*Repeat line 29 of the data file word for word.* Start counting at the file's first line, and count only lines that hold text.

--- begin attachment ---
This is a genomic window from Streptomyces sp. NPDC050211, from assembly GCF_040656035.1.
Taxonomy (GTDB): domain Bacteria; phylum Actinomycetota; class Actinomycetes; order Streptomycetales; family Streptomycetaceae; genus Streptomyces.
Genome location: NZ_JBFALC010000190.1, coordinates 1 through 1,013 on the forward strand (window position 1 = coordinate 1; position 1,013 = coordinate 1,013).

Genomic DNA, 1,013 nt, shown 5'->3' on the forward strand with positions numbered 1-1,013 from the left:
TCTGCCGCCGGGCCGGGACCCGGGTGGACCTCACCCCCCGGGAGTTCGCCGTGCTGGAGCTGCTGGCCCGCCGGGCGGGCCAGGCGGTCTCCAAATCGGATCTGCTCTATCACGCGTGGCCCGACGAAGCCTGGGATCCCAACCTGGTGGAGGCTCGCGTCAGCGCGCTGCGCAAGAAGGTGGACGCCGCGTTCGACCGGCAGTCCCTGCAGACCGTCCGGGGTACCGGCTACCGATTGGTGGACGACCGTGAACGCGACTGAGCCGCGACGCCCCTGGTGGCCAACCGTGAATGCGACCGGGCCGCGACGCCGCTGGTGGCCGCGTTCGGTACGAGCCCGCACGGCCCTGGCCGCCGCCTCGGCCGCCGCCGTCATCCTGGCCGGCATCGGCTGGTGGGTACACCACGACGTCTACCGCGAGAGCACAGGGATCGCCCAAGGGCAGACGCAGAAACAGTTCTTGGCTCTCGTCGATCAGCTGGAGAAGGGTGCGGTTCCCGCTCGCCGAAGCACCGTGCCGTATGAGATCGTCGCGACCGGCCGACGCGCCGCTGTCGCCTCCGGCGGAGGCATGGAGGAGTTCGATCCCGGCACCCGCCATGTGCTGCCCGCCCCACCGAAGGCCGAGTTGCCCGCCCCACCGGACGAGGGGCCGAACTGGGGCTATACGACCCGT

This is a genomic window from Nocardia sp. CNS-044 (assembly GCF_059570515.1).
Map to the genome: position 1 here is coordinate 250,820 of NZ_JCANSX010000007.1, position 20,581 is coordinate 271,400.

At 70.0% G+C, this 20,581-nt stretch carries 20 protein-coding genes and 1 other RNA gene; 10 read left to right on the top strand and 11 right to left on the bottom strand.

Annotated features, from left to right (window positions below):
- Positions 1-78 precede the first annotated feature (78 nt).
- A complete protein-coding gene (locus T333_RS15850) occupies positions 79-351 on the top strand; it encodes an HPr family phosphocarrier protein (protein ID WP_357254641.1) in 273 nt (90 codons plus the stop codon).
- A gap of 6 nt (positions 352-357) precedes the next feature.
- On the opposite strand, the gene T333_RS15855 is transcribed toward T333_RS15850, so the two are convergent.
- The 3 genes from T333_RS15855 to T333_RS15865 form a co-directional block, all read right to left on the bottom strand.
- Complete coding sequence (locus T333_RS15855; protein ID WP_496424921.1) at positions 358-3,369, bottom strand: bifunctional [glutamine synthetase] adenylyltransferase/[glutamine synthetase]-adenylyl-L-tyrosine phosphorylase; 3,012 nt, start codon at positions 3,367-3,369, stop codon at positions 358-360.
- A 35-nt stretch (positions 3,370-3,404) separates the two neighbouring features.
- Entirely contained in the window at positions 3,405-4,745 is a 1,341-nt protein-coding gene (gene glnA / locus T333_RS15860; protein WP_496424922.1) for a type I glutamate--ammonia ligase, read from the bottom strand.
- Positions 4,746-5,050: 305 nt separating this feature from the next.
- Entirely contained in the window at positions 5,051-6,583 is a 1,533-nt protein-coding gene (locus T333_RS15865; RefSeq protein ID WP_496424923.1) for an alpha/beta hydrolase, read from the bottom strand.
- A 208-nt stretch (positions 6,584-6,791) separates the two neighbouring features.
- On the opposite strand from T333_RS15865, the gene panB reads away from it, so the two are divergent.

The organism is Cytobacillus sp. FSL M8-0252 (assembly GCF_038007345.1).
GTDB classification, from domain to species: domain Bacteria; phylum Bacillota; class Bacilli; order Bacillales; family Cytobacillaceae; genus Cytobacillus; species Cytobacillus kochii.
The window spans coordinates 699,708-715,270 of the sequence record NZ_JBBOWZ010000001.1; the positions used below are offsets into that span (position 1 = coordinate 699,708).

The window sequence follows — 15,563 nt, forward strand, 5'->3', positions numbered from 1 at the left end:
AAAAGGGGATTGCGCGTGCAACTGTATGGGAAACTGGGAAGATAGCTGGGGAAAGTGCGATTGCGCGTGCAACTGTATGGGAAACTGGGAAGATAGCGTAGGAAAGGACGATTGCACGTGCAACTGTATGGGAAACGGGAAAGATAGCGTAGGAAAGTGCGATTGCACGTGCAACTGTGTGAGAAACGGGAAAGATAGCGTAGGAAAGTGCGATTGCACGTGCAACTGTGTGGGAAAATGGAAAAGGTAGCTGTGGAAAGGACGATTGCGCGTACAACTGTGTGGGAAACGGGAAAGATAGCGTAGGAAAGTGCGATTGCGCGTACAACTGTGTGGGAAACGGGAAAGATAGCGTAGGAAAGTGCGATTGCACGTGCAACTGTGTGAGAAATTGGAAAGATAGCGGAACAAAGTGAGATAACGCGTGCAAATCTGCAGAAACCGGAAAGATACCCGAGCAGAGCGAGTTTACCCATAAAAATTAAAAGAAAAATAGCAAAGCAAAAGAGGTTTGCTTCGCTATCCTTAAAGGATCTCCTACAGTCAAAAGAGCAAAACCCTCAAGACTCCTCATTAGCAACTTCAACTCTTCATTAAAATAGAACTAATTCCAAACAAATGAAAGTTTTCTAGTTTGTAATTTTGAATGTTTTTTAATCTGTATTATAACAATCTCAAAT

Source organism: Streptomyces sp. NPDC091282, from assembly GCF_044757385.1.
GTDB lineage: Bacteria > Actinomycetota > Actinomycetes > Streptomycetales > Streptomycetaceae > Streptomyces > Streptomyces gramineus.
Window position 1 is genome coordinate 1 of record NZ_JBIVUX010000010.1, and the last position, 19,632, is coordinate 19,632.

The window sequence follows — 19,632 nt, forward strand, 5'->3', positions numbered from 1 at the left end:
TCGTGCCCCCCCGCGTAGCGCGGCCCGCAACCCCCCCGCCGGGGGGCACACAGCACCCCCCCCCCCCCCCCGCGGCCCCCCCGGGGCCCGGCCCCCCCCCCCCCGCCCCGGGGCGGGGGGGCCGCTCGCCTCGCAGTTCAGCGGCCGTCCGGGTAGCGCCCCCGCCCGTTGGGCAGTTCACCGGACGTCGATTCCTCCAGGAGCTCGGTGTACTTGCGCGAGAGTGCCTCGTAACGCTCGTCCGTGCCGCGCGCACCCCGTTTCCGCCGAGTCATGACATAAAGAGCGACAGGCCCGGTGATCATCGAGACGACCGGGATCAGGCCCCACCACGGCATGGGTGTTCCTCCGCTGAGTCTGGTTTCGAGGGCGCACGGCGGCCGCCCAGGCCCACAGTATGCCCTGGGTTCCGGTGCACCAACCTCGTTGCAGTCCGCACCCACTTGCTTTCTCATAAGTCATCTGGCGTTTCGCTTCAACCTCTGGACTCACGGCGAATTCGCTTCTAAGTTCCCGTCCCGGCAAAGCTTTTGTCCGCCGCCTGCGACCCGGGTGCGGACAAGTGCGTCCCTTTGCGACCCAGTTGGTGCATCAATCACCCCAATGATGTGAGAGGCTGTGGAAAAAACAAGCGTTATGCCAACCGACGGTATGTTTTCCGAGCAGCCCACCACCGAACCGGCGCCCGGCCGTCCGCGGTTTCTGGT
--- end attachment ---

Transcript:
Window position 1 is genome coordinate 1 of record NZ_JBIVUX010000010.1, and the last position, 19,632, is coordinate 19,632.